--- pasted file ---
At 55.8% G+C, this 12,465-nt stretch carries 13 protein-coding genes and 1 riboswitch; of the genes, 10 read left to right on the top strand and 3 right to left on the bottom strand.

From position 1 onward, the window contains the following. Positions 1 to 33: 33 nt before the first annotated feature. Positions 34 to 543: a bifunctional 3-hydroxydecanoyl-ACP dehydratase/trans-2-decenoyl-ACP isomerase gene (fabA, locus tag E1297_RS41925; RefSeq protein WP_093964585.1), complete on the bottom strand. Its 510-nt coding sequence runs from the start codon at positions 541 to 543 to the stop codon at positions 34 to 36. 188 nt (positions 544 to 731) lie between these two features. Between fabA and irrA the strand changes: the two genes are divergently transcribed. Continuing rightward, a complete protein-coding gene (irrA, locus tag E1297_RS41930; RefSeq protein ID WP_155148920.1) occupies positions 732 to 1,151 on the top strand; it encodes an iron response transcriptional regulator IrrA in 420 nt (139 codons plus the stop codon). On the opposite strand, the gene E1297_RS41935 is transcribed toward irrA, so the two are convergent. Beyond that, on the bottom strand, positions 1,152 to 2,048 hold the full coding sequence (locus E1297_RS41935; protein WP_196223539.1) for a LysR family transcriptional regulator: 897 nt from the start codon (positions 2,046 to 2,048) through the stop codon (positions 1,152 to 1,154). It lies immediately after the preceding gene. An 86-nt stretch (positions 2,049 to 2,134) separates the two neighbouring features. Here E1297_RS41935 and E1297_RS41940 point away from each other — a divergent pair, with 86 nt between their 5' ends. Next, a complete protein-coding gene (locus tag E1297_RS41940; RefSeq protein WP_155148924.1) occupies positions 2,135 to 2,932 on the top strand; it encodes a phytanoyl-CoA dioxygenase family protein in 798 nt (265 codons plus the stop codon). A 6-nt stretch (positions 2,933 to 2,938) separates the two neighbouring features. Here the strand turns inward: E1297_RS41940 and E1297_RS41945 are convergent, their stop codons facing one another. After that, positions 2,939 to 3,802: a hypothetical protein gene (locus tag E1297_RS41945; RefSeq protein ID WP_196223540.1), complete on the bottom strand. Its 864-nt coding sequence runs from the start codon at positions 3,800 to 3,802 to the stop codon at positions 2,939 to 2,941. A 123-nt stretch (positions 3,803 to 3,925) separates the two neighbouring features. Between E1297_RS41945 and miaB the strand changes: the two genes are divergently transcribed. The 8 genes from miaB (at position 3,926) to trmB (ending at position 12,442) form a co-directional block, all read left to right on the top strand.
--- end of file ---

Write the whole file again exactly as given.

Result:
At 55.8% G+C, this 12,465-nt stretch carries 13 protein-coding genes and 1 riboswitch; of the genes, 10 read left to right on the top strand and 3 right to left on the bottom strand.

From position 1 onward, the window contains the following. Positions 1 to 33: 33 nt before the first annotated feature. Positions 34 to 543: a bifunctional 3-hydroxydecanoyl-ACP dehydratase/trans-2-decenoyl-ACP isomerase gene (fabA, locus tag E1297_RS41925; RefSeq protein WP_093964585.1), complete on the bottom strand. Its 510-nt coding sequence runs from the start codon at positions 541 to 543 to the stop codon at positions 34 to 36. 188 nt (positions 544 to 731) lie between these two features. Between fabA and irrA the strand changes: the two genes are divergently transcribed. Continuing rightward, a complete protein-coding gene (irrA, locus tag E1297_RS41930; RefSeq protein ID WP_155148920.1) occupies positions 732 to 1,151 on the top strand; it encodes an iron response transcriptional regulator IrrA in 420 nt (139 codons plus the stop codon). On the opposite strand, the gene E1297_RS41935 is transcribed toward irrA, so the two are convergent. Beyond that, on the bottom strand, positions 1,152 to 2,048 hold the full coding sequence (locus E1297_RS41935; protein WP_196223539.1) for a LysR family transcriptional regulator: 897 nt from the start codon (positions 2,046 to 2,048) through the stop codon (positions 1,152 to 1,154). It lies immediately after the preceding gene. An 86-nt stretch (positions 2,049 to 2,134) separates the two neighbouring features. Here E1297_RS41935 and E1297_RS41940 point away from each other — a divergent pair, with 86 nt between their 5' ends. Next, a complete protein-coding gene (locus tag E1297_RS41940; RefSeq protein WP_155148924.1) occupies positions 2,135 to 2,932 on the top strand; it encodes a phytanoyl-CoA dioxygenase family protein in 798 nt (265 codons plus the stop codon). A 6-nt stretch (positions 2,933 to 2,938) separates the two neighbouring features. Here the strand turns inward: E1297_RS41940 and E1297_RS41945 are convergent, their stop codons facing one another. After that, positions 2,939 to 3,802: a hypothetical protein gene (locus tag E1297_RS41945; RefSeq protein ID WP_196223540.1), complete on the bottom strand. Its 864-nt coding sequence runs from the start codon at positions 3,800 to 3,802 to the stop codon at positions 2,939 to 2,941. A 123-nt stretch (positions 3,803 to 3,925) separates the two neighbouring features. Between E1297_RS41945 and miaB the strand changes: the two genes are divergently transcribed. The 8 genes from miaB (at position 3,926) to trmB (ending at position 12,442) form a co-directional block, all read left to right on the top strand.